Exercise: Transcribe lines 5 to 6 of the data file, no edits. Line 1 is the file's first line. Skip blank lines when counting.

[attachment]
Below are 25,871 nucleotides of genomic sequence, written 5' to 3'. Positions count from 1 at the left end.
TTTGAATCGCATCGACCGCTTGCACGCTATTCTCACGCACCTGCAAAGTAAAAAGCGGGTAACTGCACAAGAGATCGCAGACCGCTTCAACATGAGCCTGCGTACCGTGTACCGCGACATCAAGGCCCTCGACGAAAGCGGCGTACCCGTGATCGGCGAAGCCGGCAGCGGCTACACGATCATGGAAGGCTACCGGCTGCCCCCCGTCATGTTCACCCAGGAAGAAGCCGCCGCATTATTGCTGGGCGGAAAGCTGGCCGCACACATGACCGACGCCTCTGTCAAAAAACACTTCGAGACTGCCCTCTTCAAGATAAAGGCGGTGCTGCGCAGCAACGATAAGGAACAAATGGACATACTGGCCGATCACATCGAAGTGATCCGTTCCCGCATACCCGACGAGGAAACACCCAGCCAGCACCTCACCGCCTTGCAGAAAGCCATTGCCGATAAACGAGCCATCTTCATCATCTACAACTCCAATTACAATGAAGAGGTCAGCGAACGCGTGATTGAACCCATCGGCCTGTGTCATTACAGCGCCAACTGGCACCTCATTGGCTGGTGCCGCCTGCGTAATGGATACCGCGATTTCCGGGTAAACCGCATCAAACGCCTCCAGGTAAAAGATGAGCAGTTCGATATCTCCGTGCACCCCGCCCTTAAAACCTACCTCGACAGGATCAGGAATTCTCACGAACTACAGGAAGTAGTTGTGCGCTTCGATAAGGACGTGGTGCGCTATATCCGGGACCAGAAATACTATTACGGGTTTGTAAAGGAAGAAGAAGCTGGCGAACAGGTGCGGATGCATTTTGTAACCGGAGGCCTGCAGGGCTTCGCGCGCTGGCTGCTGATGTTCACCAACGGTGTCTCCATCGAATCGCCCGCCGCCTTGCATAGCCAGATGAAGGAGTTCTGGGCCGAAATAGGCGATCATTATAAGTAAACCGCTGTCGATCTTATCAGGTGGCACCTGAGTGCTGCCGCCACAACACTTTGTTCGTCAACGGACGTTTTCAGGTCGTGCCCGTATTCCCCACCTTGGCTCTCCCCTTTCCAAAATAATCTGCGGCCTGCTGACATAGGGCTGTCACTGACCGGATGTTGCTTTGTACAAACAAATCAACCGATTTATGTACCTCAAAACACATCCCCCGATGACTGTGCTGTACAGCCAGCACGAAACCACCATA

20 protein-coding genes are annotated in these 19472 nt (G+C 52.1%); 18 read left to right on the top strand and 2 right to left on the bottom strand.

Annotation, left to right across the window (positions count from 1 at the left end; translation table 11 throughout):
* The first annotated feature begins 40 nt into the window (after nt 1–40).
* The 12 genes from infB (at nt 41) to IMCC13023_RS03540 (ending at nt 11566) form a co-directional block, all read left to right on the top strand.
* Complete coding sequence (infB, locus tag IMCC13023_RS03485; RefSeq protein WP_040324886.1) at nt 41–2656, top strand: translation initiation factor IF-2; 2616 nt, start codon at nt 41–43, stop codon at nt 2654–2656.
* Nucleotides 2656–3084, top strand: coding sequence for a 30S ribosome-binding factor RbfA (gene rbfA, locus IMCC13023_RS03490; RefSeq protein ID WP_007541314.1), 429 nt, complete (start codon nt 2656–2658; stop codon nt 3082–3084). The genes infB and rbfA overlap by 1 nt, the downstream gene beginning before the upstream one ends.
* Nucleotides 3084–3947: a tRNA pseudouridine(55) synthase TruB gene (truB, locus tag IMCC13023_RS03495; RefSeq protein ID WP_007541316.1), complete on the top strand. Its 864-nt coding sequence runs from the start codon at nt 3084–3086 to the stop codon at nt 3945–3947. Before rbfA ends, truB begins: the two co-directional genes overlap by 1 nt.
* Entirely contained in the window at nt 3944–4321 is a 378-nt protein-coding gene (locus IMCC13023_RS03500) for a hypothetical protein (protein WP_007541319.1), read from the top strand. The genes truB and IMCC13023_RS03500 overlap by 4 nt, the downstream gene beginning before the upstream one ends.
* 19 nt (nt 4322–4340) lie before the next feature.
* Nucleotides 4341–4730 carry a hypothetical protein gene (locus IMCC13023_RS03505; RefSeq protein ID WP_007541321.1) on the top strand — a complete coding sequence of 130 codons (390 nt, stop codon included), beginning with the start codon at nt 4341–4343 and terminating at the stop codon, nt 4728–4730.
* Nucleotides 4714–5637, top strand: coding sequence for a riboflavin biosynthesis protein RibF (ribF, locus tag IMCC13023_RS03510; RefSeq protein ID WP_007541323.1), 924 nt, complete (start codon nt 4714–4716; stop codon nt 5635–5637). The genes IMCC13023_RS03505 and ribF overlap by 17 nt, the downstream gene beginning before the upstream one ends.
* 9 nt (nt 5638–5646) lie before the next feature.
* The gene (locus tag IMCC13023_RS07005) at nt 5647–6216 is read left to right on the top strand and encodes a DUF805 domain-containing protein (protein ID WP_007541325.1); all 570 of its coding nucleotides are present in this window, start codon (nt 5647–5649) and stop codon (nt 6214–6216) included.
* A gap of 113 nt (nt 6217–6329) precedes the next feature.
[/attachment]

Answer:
* The first annotated feature begins 40 nt into the window (after nt 1–40).
* The 12 genes from infB (at nt 41) to IMCC13023_RS03540 (ending at nt 11566) form a co-directional block, all read left to right on the top strand.